Woundwort: the generic name for yarrow, achillea, was granted this herb in honor of the Greek warrior-god, Achilles, who used this herb to stop the bleeding wounds of his soldiers after using the leaves successfully on himself. It has been used extensively since Achilles’ time to stop bleeding in battle wounds and has earned the folk names: soldier’s woundwart, knight milfoil, staunchweed, and herbe militaris. Yarrow is also used for the treatment of colds and flues.

Yarrow roots have been used by many Indian tribes as a local anesthetic. Scrubbed and crushed to a pulp, this medicinal mash is applied to wounds to dull the pain.
Washes made from boiled leaves and stems are also considered effective for bathing injuries. Yarrow acts as a coagulant to help stop bleeding. A healing paste can also be made by crushing the entire plant. The leaves are an aide in treating rashes, bites, inflammations, infections…you name it. A tea made from the leaves is boiled and drunk for a variety of ailments.

Yarrow is a powerful herb with many uses. An ointment for wounds made by blending the leaves with lard provides an old fashioned antiseptic/anesthetic salve. Yarrow has also been relied on as a contraceptive–don’t go there. We have better options these days.

Native Americans shared their vast storehouse of knowledge regarding herbal treatments with early colonists who used these remedies in combination with those lauded cures they brought with them from the British Isles and Europe.

*Common wild yarrow is the white variety pictured above.

Several of my favorite medicinal herbal/plant books are: Field Guide To Medicinal Wild Plants by Bradford Angier, published back in the 1970's and given to me by my beloved late grandmother. Mr. Angier's work is brilliant and so useful. And, A Modern Herbal by Maud Grieve, a two volume in-depth resource published in the early 20th century, so it's not really very modern, but excellent.

I used woundwart/yarrow in American historical romance Enemy of the King and light paranormal/historical Daughter of the Wind.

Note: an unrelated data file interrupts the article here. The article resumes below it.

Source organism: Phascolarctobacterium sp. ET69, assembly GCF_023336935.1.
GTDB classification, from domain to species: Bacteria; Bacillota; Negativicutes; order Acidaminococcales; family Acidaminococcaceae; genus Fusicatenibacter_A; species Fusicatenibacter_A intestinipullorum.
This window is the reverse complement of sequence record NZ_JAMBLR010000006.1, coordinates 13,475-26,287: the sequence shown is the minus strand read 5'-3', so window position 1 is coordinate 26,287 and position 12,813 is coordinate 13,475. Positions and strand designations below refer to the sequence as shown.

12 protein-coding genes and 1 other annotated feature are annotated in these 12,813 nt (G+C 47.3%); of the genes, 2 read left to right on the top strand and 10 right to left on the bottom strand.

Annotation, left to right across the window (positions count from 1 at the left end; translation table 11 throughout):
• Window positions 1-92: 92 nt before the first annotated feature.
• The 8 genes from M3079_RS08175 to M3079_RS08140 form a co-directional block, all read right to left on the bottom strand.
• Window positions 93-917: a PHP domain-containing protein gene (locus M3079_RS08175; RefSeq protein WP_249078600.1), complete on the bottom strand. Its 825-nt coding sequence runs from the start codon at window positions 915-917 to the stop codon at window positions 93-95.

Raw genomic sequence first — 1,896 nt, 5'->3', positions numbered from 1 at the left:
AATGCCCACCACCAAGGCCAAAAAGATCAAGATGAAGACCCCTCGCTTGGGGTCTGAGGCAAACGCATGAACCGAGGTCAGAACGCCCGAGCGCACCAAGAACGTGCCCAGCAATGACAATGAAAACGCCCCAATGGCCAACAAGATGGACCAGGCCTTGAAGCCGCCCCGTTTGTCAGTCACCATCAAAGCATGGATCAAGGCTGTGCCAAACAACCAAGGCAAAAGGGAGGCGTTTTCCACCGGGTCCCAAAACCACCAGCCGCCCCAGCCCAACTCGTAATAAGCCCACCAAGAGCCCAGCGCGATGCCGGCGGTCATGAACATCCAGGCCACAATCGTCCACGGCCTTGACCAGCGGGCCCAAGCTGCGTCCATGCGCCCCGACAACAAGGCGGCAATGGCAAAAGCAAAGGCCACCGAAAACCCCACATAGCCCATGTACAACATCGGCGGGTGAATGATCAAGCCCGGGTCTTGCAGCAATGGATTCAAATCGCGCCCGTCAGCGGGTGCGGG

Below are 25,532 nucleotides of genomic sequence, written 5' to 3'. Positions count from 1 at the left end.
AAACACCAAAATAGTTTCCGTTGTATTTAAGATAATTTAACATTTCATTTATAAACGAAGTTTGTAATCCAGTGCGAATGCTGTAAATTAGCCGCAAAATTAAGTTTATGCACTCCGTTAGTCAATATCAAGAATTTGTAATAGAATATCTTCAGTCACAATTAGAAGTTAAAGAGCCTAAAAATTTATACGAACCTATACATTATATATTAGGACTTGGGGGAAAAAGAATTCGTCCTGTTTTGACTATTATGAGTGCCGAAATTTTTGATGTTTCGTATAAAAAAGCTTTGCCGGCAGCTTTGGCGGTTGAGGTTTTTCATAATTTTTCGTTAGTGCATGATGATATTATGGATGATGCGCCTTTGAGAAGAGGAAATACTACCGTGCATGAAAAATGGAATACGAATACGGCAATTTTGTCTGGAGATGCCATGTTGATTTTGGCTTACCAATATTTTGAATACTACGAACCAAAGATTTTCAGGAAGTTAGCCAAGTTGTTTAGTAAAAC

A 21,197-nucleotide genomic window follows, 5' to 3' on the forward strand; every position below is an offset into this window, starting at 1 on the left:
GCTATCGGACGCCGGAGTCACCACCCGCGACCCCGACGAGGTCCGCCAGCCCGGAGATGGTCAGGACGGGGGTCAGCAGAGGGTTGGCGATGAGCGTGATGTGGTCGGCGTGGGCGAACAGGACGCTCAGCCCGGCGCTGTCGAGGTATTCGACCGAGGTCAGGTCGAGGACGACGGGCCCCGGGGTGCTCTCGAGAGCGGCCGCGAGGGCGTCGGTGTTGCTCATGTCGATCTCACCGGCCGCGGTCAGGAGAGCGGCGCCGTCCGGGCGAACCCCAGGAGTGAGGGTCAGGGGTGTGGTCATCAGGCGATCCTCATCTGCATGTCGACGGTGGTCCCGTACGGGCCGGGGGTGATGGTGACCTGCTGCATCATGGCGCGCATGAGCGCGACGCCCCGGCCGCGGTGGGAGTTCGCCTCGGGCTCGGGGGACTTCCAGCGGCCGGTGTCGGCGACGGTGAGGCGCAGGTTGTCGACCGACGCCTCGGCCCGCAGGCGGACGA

For more on my work please visit: www.bethtrissel.com

15 comments

  1. Beth Caudill // September 7, 2009 at 2:11 PM  

    Great post, Beth. I used Yarrow in a healing paste I used for my next story coming out. My werewolf healer made her own paste out of a couple of different things.

  2. Beth Trissel // September 7, 2009 at 2:38 PM  

    Thanks. I've used it too. Great stuff.

  3. Mary Ricksen // September 7, 2009 at 3:06 PM  

    I wouldn't mind some of that. You could add other stuff to make it smell nice? What else would you put in a paste of yarrow and lard?

  4. Scarlet Pumpernickel // September 7, 2009 at 3:44 PM  

    Isn't it amazing all the natural cures that our Native American forebearers used? My grandmother was 1/4 Creek. She taught me to make teething beads for my babies. They worked wonders!

  5. Beth Trissel // September 7, 2009 at 4:26 PM  

    I guess I'd add some ground up leaves & berries from the spicebush if I were out gleaning for something to sweeten my woundwort balm. Or mix in some sassafras, also has curative properties. Both trees and shrubs are commonly found in the Eastern Woodlands. That's if we're using wild plants. Cultivated lavender can't be beat for sweetness.

  6. Toni V.S. // September 7, 2009 at 5:18 PM  

    I've seen this herb many times during my Georgia backroads wanderings but always thought it was wild carrot. Thanks for setting me straight!

  7. Beth Caudill // September 7, 2009 at 8:44 PM  

    In my story, I mixed it will Aloe, Purple Coneflower and added lavender for scent. I made it up from the different properties I found in a Herb book that I thought would make a good healing paste to put on wounds.

  8. Beth Trissel // September 7, 2009 at 10:10 PM  

    Sounds good to me, Beth. :)

  9. Mary Marvella // September 7, 2009 at 10:29 PM  

    Fascinating, as usual! You know a lot about that stuff!

  10. Beth Trissel // September 8, 2009 at 7:45 AM  

    Thanks Mary. I love studying herbal lore and medicinal uses of herbs and native plants. Very useful stuff too. I also grow a lot of herbs but want to expand my collection.

  11. Helen Hardt // September 8, 2009 at 11:50 AM  

    Herbs are so interesting. Thanks for sharing, Beth!

  12. Pamela Varnado // September 8, 2009 at 11:58 AM  

    It's amazing how nature has everything we need to care for ourselves, and without the nasty side effects.

  13. Judy // September 8, 2009 at 1:45 PM  

    How interesting, Beth. I love learning about uses of different plants...

  14. Barbara Monajem // September 8, 2009 at 11:56 PM  

    Thank you, Beth! I have used yarrow as a tea, but I didn't know it had so many other uses.

  15. Joanne // September 11, 2009 at 8:41 PM  

    Interesting post, Beth. I referenced some poisonous herbs the Romany used in my Tudor era books. In my research, I was afraid the internet police might come after me, as some herbs were quite poisonous!